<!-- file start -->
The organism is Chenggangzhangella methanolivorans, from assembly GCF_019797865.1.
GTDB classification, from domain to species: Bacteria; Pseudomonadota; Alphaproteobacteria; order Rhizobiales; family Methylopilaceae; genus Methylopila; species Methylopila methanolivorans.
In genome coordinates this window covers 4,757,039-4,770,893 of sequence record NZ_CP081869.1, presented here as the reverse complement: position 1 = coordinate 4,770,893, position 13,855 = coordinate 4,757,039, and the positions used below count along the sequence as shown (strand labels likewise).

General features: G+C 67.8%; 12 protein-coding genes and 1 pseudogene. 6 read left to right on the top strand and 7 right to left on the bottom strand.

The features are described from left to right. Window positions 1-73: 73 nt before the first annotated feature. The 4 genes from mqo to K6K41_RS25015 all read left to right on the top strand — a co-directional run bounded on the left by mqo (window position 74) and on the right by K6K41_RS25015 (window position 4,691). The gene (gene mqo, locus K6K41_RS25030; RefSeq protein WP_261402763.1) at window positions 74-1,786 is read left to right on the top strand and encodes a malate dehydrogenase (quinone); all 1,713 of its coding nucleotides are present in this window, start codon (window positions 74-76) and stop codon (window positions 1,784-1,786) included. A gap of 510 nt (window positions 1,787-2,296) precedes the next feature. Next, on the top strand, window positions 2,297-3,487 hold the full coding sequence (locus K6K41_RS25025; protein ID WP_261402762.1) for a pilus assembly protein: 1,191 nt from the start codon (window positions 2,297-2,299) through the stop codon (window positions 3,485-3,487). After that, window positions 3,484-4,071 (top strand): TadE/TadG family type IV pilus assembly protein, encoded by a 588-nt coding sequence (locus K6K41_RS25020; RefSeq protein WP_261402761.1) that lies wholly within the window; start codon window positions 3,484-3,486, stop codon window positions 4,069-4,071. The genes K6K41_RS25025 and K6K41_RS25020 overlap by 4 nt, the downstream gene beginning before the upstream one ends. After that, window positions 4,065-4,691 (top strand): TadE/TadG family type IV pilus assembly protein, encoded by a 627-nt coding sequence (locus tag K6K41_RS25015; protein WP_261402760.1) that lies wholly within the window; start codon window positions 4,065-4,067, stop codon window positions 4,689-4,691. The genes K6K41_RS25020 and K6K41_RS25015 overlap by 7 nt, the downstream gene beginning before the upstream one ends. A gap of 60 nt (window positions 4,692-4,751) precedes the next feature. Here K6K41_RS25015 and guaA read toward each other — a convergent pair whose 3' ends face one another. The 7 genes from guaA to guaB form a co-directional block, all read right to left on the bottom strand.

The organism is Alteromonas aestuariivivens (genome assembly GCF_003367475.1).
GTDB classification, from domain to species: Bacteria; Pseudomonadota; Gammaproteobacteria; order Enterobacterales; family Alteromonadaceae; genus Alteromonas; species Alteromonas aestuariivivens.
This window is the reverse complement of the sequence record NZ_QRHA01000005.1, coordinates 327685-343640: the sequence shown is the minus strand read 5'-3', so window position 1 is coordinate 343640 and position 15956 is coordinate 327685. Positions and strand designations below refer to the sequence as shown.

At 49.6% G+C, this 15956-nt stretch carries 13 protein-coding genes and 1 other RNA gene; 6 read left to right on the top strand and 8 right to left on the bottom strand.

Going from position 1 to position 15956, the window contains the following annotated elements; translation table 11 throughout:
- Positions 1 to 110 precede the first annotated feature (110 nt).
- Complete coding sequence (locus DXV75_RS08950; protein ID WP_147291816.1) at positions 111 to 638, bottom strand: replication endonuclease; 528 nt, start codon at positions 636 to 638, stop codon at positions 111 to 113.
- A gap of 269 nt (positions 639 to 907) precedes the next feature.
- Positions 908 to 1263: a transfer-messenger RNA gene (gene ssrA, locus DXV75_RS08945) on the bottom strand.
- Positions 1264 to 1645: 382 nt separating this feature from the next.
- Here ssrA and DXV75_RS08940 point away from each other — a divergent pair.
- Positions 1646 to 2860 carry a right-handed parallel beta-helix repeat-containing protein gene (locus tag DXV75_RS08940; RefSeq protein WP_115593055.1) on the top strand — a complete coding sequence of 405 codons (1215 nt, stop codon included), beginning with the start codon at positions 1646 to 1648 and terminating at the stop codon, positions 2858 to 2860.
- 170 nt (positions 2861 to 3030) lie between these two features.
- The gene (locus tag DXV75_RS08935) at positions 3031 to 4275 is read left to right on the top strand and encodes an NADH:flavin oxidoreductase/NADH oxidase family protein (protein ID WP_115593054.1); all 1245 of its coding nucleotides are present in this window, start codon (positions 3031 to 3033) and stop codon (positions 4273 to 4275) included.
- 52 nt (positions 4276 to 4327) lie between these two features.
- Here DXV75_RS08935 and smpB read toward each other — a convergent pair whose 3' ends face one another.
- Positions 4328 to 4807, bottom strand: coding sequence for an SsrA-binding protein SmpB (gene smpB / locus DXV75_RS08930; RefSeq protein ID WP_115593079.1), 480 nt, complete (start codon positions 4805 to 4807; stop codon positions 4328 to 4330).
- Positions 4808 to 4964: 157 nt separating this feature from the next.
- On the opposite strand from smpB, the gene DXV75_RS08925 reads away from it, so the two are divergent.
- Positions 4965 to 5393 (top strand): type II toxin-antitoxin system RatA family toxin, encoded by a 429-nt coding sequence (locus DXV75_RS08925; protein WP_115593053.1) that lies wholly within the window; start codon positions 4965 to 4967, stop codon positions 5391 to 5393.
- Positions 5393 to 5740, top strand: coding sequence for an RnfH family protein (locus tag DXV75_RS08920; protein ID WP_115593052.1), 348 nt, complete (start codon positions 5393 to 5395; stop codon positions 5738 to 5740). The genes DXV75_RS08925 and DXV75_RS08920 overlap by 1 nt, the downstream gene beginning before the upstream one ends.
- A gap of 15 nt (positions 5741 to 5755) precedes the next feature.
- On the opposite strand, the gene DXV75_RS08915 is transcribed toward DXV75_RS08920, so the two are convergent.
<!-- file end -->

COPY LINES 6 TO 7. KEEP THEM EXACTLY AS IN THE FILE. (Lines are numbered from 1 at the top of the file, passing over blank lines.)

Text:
The organism is Alteromonas aestuariivivens (genome assembly GCF_003367475.1).
GTDB classification, from domain to species: Bacteria; Pseudomonadota; Gammaproteobacteria; order Enterobacterales; family Alteromonadaceae; genus Alteromonas; species Alteromonas aestuariivivens.